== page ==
An Ocean’s Worth of Genetic Diversity in a Cup

  • 12/05/2019
  • Terelle Jerricks

Scientists collect specimens from coastal waters for DNA registration technology

By Hunter Chase, Reporter

Those who regularly attend the meetings of the Coastal San Pedro Neighborhood know Dean Pentcheff as the man who represents waterfront residents in San Pedro. But Pentcheff, the council’s vice president, is also is very familiar with non-human creatures that live in the water or near it; he’s a research biologist for the Natural History Museum of Los Angeles County.

This past Aug. 19 to Sept. 2, Pentcheff was among a team of taxonomists who studied the genetic diversity of species in the coastal waters around the Palos Verdes Peninsula as well as the Port of Los Angeles and the Port of Long Beach. The intensive research project, which was run by the Diversity Initiative for the Southern California Ocean (DISCO), contributed to a database for a new technology called DNA barcoding, which allows the scientists to take a cup of seawater and analyze all DNA sequences inside. If any of the sequences correspond with DNA sequences of animals in a database, they will have a list of species present at the time the sample was taken.

“That’s an incredibly potent, quick and cheap way of serving the biodiversity of our coast, something that is increasingly important as our climate is changing,” Pentcheff said.

To give an idea of what the project was like, Pentcheff climbed down a ramp to a small dock adjacent to the AltaSea warehouses in the harbor and pulled up a rope that was submerged in the water.On the rope were a variety of species, including mussels, sea squirts, sponges, marine worms and worm tubes. People who worked on the project took plenty of specimens from ropes lowered into the water such as these.

Mussels tend to settle gregariously, said Pentcheff, as an explanation for why they were tightly packed together. Pentcheff took a small invertebrate that resembled a mollusk and held it in his hand. Pentcheff was not able to identify the species just by looking at it, but remarked that it looked angry as it repeatedly opened and closed its mouth.

Pentcheff said that while an average person could take home of one the creatures found on the rope, it would be illegal for him to take it for scientific study. The only reason DISCO was allowed to collect samples was because they had a permit from the California Department of Fish and Wildlife that lasted for two weeks. It is unusual for the department to grant a permit allowing the collection of so many species, but the educational nature of the project, and the fact that all data will be made publicly available, is a big part of the reason it was granted.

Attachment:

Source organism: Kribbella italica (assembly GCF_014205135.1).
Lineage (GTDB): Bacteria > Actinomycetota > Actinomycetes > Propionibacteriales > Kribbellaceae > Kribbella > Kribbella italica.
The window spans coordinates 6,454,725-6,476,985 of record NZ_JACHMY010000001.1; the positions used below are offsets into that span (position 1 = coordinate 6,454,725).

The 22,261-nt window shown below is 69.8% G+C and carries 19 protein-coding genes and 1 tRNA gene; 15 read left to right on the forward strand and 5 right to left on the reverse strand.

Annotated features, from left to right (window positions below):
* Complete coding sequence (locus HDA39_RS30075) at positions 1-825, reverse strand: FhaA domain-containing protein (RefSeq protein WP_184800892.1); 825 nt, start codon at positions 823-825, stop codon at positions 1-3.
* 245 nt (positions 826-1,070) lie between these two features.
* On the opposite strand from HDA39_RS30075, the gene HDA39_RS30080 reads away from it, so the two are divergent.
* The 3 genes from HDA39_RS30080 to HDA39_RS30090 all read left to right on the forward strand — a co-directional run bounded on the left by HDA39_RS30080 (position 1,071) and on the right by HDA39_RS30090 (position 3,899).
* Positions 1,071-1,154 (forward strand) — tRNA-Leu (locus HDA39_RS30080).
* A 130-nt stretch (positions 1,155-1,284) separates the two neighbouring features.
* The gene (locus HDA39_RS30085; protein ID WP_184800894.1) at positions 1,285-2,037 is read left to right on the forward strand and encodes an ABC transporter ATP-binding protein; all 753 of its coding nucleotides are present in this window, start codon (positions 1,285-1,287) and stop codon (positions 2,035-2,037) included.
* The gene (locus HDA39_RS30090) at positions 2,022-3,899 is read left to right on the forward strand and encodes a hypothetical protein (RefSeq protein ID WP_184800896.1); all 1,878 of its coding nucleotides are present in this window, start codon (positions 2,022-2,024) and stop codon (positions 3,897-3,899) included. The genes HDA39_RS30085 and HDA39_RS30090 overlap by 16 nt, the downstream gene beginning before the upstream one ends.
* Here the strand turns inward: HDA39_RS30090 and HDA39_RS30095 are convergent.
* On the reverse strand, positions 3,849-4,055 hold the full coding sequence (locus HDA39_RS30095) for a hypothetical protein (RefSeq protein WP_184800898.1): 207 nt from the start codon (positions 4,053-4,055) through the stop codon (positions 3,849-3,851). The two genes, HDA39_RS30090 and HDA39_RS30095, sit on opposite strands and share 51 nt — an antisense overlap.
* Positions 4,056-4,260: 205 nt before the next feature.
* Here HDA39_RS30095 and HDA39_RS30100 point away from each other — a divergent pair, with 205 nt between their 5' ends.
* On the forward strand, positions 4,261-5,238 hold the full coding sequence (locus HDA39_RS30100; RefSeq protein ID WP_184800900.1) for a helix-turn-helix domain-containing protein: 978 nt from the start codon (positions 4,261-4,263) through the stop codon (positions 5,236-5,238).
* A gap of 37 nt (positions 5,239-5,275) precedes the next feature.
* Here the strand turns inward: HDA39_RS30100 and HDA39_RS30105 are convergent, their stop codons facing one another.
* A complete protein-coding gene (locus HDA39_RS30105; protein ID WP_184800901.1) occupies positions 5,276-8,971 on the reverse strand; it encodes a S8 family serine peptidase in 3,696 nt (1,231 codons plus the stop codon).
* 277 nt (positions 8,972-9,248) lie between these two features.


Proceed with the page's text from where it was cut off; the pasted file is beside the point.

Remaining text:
Pentcheff presented some of the project’s findings at the Sept. 16 meeting of the Coastal San Pedro Neighborhood Council. Twenty-seven taxonomists from all over the country participated, as well as some from Canada.

The main purpose of the project was to build a database of DNA sequences for the marine invertebrates of Southern California. There are about 3,000-5,000 species of marine invertebrates in this area, Pentcheff said.

The project is contributing to the BarCode of Life Database, an international database of DNA sequences from different species. It has millions of reference sequences, but poor representation of marine invertebrates, Pentcheff said. Their work will dramatically increase the coverage in said database for the Southern California area.

“The activities and things we did during it are what we do normally in the DISCO program,” Pentcheff said. “We are engaged in trying to move the science of environmental DNA forward.” Pentcheff said that by these means, they can sample ocean water for DNA, and inventory and survey all the organisms in a given area.

While they are still sorting through the samples they collected, Pentcheff said they gathered roughly 4,300 specimen lots. They were collected by divers or nets from ships and brought back to a makeshift laboratory built in a warehouse at AltaSea, which allowed DISCO to use its property for free. Taxonomists identified the samples from the catch, photographed them while still alive, then took tissue samples for future analysis. The specimens were then sealed away for storage at the Natural History Museum.

The idea behind using genetic barcodes is to use a gene that is different among different species, but similar or the same within the same species.

“The challenge about a decade ago was to search through all of the sequences for all of the genes that have been derived across the animal kingdom and the plant kingdom and various others to find genes that had that really appropriate level of variability,” Pentcheff said.

“There is one gene that works really quite well for almost all animals, it happens to be the CO1 gene of the mitochondria.”

The CO1 gene has little or no variability within one species, but significant variability between different species.

“If you have the sequence of that one gene for an individual, you can attribute it to a given species, if and only if reference barcodes for that species have been registered somewhere,” Pentcheff said.

Divers would go out on boats, collect specimens, and bring them back on boats, sometimes docking right next to the makeshift AltaSea lab. Sometimes the boats docked at other berths and people working on the project drove to get them. Oftentimes the trucks carrying specimens were driven directly into the warehouse.

Pentcheff said they will not do the exact same project again, as if they did, they would likely collect a lot of the same species and data that they did the first time. They will likely do something similar, but focus on a particular groups or areas that they did not collect a sufficient amount of samples for the first time.

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